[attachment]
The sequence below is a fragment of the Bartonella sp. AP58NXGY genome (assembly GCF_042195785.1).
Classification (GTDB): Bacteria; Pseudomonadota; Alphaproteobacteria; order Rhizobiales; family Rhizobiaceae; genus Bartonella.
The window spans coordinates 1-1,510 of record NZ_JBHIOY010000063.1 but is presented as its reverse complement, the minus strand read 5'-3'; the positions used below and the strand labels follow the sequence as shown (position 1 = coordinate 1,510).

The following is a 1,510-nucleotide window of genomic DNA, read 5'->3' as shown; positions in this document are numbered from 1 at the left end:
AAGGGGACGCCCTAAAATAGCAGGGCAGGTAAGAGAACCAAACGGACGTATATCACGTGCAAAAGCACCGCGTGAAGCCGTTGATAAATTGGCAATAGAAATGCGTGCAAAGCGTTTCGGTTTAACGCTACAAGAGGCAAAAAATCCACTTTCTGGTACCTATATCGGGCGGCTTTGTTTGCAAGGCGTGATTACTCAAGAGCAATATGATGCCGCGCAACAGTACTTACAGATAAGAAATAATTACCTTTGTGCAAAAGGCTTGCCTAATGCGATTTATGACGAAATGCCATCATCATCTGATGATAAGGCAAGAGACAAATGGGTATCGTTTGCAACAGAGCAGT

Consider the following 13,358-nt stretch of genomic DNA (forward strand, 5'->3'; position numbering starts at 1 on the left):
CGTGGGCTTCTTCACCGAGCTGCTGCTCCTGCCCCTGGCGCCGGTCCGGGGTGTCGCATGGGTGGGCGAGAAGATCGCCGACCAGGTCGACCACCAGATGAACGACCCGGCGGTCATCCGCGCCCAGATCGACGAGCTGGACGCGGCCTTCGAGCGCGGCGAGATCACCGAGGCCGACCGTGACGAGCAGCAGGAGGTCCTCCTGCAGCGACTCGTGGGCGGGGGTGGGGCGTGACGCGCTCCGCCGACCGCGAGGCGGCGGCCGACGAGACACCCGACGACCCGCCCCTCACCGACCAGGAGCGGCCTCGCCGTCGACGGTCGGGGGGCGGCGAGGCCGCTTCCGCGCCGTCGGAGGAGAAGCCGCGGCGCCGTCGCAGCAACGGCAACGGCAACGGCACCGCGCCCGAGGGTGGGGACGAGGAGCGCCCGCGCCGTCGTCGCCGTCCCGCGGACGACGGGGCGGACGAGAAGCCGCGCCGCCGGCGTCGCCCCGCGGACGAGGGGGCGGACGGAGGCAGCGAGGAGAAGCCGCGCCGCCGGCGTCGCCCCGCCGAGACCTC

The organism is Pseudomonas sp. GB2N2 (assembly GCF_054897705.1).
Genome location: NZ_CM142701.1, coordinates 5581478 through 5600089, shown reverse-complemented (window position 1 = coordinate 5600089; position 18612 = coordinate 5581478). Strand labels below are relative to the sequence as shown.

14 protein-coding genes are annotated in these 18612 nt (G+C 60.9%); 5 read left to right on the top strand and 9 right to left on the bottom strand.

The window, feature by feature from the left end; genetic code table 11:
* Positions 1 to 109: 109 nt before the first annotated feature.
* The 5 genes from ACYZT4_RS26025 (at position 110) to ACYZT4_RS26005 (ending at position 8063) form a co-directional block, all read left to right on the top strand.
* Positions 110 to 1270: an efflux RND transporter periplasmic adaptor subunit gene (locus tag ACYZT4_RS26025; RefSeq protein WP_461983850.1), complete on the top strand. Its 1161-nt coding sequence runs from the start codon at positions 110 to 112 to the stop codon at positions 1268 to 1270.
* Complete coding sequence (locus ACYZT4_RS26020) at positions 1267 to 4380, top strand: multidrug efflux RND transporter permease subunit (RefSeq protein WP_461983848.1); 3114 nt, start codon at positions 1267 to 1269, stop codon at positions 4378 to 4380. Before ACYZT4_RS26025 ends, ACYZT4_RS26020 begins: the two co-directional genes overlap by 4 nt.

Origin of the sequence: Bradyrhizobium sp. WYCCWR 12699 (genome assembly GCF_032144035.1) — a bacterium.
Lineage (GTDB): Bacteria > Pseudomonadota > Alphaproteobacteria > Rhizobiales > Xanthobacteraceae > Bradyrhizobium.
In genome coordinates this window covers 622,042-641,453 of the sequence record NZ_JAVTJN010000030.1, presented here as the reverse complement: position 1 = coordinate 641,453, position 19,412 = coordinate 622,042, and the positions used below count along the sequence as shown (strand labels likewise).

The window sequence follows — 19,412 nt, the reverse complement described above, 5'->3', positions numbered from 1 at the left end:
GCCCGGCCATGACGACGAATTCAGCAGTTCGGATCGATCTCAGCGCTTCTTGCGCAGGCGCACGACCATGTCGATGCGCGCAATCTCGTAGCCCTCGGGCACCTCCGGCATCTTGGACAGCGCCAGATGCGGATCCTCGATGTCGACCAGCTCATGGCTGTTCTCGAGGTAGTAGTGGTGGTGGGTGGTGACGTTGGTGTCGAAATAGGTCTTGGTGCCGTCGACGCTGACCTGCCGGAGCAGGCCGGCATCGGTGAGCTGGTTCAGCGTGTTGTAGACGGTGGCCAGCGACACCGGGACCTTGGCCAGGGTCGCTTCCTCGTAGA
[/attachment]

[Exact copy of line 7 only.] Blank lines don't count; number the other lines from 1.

CGTGGGCTTCTTCACCGAGCTGCTGCTCCTGCCCCTGGCGCCGGTCCGGGGTGTCGCATGGGTGGGCGAGAAGATCGCCGACCAGGTCGACCACCAGATGAACGACCCGGCGGTCATCCGCGCCCAGATCGACGAGCTGGACGCGGCCTTCGAGCGCGGCGAGATCACCGAGGCCGACCGTGACGAGCAGCAGGAGGTCCTCCTGCAGCGACTCGTGGGCGGGGGTGGGGCGTGACGCGCTCCGCCGACCGCGAGGCGGCGGCCGACGAGACACCCGACGACCCGCCCCTCACCGACCAGGAGCGGCCTCGCCGTCGACGGTCGGGGGGCGGCGAGGCCGCTTCCGCGCCGTCGGAGGAGAAGCCGCGGCGCCGTCGCAGCAACGGCAACGGCAACGGCACCGCGCCCGAGGGTGGGGACGAGGAGCGCCCGCGCCGTCGTCGCCGTCCCGCGGACGACGGGGCGGACGAGAAGCCGCGCCGCCGGCGTCGCCCCGCGGACGAGGGGGCGGACGGAGGCAGCGAGGAGAAGCCGCGCCGCCGGCGTCGCCCCGCCGAGACCTC